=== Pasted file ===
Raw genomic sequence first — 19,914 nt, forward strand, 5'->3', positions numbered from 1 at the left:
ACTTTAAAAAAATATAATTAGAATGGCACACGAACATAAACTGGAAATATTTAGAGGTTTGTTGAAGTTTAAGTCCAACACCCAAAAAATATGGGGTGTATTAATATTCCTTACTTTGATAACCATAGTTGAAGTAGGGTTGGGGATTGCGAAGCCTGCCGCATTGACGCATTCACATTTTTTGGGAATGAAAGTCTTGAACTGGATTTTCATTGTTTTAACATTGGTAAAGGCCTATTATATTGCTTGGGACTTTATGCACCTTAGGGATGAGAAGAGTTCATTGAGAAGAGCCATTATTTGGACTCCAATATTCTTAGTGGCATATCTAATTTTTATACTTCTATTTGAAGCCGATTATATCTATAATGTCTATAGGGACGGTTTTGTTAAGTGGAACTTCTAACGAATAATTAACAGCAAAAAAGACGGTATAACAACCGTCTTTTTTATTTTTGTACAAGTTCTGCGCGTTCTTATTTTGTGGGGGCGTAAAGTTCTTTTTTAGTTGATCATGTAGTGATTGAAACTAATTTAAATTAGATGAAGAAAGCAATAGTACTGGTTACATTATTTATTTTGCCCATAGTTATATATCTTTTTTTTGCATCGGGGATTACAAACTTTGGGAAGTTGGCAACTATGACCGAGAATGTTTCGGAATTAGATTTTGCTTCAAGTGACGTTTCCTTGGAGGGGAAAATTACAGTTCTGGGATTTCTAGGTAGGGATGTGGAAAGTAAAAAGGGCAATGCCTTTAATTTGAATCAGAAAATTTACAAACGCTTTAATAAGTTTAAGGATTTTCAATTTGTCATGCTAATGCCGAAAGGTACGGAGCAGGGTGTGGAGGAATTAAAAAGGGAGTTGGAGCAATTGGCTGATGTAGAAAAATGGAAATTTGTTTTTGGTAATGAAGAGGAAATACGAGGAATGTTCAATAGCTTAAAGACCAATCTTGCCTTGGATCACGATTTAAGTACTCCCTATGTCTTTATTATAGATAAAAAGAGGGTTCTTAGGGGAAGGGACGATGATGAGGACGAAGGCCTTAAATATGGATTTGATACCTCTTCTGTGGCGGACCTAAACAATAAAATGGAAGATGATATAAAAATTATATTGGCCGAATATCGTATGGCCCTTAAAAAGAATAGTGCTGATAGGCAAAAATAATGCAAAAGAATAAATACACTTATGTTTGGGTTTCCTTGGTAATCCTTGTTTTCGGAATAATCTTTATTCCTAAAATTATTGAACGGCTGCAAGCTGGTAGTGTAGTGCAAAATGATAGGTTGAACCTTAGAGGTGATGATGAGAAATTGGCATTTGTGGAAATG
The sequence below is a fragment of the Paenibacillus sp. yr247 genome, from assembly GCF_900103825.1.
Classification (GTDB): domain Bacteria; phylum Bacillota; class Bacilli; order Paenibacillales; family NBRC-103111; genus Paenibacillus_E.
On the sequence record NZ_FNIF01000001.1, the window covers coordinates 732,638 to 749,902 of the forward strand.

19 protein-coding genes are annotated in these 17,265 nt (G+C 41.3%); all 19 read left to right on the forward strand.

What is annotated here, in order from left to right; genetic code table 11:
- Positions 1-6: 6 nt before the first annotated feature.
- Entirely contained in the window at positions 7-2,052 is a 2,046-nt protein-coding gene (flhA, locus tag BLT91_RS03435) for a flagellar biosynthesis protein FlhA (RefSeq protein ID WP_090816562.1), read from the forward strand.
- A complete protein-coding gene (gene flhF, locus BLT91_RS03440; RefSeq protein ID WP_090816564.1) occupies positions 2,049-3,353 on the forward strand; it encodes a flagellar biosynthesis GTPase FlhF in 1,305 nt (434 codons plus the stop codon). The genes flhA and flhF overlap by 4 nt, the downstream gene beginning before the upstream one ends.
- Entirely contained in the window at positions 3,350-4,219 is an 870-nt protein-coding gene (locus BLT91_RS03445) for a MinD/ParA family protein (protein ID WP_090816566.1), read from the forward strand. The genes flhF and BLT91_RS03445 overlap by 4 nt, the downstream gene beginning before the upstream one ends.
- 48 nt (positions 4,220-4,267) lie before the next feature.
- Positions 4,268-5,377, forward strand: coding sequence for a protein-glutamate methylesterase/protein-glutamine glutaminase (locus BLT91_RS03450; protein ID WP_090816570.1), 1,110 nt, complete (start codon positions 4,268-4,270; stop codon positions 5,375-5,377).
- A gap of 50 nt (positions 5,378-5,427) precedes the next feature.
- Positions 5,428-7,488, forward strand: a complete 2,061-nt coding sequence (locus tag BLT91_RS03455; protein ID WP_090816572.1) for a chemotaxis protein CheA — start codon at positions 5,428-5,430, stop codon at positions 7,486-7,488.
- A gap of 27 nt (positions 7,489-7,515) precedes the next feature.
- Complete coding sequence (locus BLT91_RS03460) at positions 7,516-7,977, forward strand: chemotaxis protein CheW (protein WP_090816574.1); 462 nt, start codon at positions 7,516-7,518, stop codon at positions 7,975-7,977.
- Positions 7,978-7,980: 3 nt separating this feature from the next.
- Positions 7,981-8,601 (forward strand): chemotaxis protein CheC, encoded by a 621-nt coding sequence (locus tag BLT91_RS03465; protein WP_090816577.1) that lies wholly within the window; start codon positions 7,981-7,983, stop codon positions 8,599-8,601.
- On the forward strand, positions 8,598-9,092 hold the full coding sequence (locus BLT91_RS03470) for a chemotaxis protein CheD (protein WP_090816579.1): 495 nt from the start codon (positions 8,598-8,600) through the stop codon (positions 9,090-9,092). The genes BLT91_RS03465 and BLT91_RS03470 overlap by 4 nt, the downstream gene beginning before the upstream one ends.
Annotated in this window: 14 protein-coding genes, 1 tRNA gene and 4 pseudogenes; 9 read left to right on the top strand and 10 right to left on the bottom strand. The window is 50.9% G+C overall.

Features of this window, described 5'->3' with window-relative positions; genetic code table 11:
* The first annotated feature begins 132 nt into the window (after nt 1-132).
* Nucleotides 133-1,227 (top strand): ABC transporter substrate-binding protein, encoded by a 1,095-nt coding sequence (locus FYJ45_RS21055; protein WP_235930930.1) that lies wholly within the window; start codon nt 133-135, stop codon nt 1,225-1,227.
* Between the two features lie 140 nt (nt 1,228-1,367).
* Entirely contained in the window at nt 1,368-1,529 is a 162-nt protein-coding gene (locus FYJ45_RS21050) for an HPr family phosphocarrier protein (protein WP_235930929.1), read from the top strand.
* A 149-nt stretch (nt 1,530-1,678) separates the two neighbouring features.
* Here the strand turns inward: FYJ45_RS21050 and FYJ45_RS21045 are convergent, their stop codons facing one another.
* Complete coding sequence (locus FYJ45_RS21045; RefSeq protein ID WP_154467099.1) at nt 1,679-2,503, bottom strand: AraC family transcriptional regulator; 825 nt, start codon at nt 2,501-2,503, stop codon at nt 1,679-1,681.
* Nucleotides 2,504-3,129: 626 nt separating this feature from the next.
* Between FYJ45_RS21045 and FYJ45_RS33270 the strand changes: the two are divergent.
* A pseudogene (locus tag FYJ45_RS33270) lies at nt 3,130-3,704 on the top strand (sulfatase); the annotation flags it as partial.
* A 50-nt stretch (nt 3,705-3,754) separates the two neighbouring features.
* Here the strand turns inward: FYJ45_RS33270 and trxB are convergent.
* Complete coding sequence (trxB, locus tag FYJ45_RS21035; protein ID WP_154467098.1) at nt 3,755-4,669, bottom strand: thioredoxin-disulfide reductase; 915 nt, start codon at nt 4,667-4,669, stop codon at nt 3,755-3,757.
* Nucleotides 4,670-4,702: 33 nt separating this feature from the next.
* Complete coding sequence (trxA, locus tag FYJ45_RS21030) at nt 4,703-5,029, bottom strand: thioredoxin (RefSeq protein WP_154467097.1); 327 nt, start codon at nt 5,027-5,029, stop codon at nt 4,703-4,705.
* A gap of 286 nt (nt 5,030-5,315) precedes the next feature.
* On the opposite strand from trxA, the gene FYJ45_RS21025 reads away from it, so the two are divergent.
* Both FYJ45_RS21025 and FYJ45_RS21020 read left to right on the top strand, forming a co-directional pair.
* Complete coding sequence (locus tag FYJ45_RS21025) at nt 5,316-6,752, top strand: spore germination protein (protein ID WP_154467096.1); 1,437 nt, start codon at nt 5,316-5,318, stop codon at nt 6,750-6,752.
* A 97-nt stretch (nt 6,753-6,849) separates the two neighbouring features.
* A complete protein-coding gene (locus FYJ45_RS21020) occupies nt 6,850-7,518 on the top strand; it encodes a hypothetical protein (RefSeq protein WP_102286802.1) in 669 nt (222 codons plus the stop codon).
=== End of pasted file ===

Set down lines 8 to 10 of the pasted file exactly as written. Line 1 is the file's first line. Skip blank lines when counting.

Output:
- Positions 1-6: 6 nt before the first annotated feature.
- Entirely contained in the window at positions 7-2,052 is a 2,046-nt protein-coding gene (flhA, locus tag BLT91_RS03435) for a flagellar biosynthesis protein FlhA (RefSeq protein ID WP_090816562.1), read from the forward strand.
- A complete protein-coding gene (gene flhF, locus BLT91_RS03440; RefSeq protein ID WP_090816564.1) occupies positions 2,049-3,353 on the forward strand; it encodes a flagellar biosynthesis GTPase FlhF in 1,305 nt (434 codons plus the stop codon). The genes flhA and flhF overlap by 4 nt, the downstream gene beginning before the upstream one ends.